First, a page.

High hazard: Facilities where failure will probably cause loss of human life. Such facilities are generally located in populated areas or where dwellings are found in the flood plain and failure can reasonably be expected to cause loss of life; serious damage to homes, industrial and commercial buildings; and damage to important utilities, highways, or railroads.

Significant hazard: Facilities where failure would likely not result in loss of human life, but can cause economic loss, environmental damage, or disruption of lifeline facilities. Such facilities are generally located in predominantly rural areas, but could be in populated areas with significant infrastructure and where failure could damage isolated homes, main highways, and minor railroads or disrupt the use of service of public utilities.

Low hazard: Facilities where failure would result in no probable loss of human life and low economic and/or environmental losses. Such facilities are usually located in rural or agricultural areas where losses are limited principally to the owner’s property or where failure would cause only slight damage to farm buildings, forest and agricultural land, and minor roads.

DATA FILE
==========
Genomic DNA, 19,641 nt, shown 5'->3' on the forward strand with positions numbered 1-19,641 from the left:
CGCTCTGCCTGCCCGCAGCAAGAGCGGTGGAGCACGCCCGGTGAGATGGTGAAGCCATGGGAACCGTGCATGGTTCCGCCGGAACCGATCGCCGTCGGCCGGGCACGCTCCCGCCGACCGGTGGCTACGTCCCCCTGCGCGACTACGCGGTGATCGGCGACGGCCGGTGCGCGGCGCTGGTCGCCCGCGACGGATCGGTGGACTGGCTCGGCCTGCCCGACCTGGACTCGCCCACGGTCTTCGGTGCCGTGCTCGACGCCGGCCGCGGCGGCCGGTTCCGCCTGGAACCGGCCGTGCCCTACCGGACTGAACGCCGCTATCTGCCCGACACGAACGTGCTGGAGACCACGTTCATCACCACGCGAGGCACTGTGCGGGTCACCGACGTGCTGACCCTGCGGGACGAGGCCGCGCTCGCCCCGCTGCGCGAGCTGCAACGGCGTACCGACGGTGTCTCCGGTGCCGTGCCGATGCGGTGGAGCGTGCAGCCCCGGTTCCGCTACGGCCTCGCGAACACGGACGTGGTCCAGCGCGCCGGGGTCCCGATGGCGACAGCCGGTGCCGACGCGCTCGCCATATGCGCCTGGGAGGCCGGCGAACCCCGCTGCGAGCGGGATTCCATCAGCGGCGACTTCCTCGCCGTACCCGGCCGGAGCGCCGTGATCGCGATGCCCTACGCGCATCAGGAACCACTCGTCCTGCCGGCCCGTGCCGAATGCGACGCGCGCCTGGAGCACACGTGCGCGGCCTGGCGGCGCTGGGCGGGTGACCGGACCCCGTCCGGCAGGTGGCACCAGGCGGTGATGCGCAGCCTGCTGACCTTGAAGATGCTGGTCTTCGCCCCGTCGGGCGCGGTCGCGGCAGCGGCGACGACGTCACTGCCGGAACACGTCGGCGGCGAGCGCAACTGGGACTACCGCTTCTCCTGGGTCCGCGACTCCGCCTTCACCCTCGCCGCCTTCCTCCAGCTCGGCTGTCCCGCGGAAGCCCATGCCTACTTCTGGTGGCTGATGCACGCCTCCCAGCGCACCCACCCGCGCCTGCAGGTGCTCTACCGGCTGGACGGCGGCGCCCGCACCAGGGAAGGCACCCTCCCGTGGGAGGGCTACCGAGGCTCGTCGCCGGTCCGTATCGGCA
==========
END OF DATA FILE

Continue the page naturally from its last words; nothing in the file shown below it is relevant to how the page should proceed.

Map courtesy of James S. Halgren, Office of Hydrologic Development, National Weather Service, National Oceanic and Atmospheric Administration
Map courtesy of James S. Halgren, Office of Hydrologic Development, National Weather Service, National Oceanic and Atmospheric Administration

Unfortunately, about 22% of high hazard dams and 40% of significant hazard dams nationwide still do not have EAPs, meaning that thousands of dams across the United States lack EAPs required by law. And dams are still failing. According to the Association of State Dam Safety Officials, 173 dams across the United States have experienced failures since 2005.

The lack of an EAP could be problematic in the event of dam failure, said Mark Ogden, project manager for the Association of State Dam Safety Officials, who also noted that while such worst-case scenarios are rare, they have happened. “An exercised, well-prepared emergency action plan is a valuable tool to help save lives,” Ogden said.